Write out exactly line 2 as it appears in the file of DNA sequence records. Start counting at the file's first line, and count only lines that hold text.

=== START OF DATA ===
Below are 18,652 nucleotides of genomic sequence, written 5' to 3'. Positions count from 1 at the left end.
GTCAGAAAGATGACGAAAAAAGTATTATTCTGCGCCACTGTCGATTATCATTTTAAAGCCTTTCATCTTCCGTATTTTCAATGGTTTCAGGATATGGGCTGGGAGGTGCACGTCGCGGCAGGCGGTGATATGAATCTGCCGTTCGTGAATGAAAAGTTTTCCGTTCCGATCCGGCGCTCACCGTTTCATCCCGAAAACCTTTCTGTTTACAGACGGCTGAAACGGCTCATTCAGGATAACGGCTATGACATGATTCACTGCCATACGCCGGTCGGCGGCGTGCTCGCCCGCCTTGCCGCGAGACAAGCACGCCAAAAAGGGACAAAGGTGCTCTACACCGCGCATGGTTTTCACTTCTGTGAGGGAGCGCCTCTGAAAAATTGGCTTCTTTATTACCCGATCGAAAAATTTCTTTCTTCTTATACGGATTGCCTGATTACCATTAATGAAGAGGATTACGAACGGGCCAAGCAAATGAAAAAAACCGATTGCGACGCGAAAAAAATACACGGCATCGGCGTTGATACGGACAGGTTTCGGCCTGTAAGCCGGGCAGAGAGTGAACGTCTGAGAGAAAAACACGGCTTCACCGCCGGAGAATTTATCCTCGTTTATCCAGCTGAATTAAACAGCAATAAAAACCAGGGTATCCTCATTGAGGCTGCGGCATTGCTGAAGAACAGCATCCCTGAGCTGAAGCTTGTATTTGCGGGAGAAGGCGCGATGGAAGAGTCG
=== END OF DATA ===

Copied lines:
GTCAGAAAGATGACGAAAAAAGTATTATTCTGCGCCACTGTCGATTATCATTTTAAAGCCTTTCATCTTCCGTATTTTCAATGGTTTCAGGATATGGGCTGGGAGGTGCACGTCGCGGCAGGCGGTGATATGAATCTGCCGTTCGTGAATGAAAAGTTTTCCGTTCCGATCCGGCGCTCACCGTTTCATCCCGAAAACCTTTCTGTTTACAGACGGCTGAAACGGCTCATTCAGGATAACGGCTATGACATGATTCACTGCCATACGCCGGTCGGCGGCGTGCTCGCCCGCCTTGCCGCGAGACAAGCACGCCAAAAAGGGACAAAGGTGCTCTACACCGCGCATGGTTTTCACTTCTGTGAGGGAGCGCCTCTGAAAAATTGGCTTCTTTATTACCCGATCGAAAAATTTCTTTCTTCTTATACGGATTGCCTGATTACCATTAATGAAGAGGATTACGAACGGGCCAAGCAAATGAAAAAAACCGATTGCGACGCGAAAAAAATACACGGCATCGGCGTTGATACGGACAGGTTTCGGCCTGTAAGCCGGGCAGAGAGTGAACGTCTGAGAGAAAAACACGGCTTCACCGCCGGAGAATTTATCCTCGTTTATCCAGCTGAATTAAACAGCAATAAAAACCAGGGTATCCTCATTGAGGCTGCGGCATTGCTGAAGAACAGCATCCCTGAGCTGAAGCTTGTATTTGCGGGAGAAGGCGCGATGGAAGAGTCG